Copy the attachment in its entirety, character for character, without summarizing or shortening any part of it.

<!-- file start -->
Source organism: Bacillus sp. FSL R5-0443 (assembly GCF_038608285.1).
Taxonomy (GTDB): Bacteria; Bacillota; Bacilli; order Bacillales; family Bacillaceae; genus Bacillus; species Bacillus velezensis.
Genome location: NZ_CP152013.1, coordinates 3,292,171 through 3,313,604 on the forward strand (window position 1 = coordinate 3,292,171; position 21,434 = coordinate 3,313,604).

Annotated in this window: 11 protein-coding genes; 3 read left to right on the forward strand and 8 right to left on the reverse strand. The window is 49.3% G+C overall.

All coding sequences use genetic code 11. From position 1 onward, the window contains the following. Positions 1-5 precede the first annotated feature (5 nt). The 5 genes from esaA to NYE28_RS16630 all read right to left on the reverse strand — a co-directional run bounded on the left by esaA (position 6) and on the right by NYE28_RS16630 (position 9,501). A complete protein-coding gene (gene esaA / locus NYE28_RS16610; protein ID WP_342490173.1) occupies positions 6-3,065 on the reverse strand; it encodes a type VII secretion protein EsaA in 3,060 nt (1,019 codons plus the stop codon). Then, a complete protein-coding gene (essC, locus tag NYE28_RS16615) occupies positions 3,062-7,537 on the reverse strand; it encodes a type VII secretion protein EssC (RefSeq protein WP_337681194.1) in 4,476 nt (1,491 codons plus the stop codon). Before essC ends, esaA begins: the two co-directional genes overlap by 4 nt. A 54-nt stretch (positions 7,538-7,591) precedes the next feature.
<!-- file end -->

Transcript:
Source organism: Bacillus sp. FSL R5-0443 (assembly GCF_038608285.1).
Taxonomy (GTDB): Bacteria; Bacillota; Bacilli; order Bacillales; family Bacillaceae; genus Bacillus; species Bacillus velezensis.
Genome location: NZ_CP152013.1, coordinates 3,292,171 through 3,313,604 on the forward strand (window position 1 = coordinate 3,292,171; position 21,434 = coordinate 3,313,604).

Annotated in this window: 11 protein-coding genes; 3 read left to right on the forward strand and 8 right to left on the reverse strand. The window is 49.3% G+C overall.

All coding sequences use genetic code 11. From position 1 onward, the window contains the following. Positions 1-5 precede the first annotated feature (5 nt). The 5 genes from esaA to NYE28_RS16630 all read right to left on the reverse strand — a co-directional run bounded on the left by esaA (position 6) and on the right by NYE28_RS16630 (position 9,501). A complete protein-coding gene (gene esaA / locus NYE28_RS16610; protein ID WP_342490173.1) occupies positions 6-3,065 on the reverse strand; it encodes a type VII secretion protein EsaA in 3,060 nt (1,019 codons plus the stop codon). Then, a complete protein-coding gene (essC, locus tag NYE28_RS16615) occupies positions 3,062-7,537 on the reverse strand; it encodes a type VII secretion protein EssC (RefSeq protein WP_337681194.1) in 4,476 nt (1,491 codons plus the stop codon). Before essC ends, esaA begins: the two co-directional genes overlap by 4 nt. A 54-nt stretch (positions 7,538-7,591) precedes the next feature.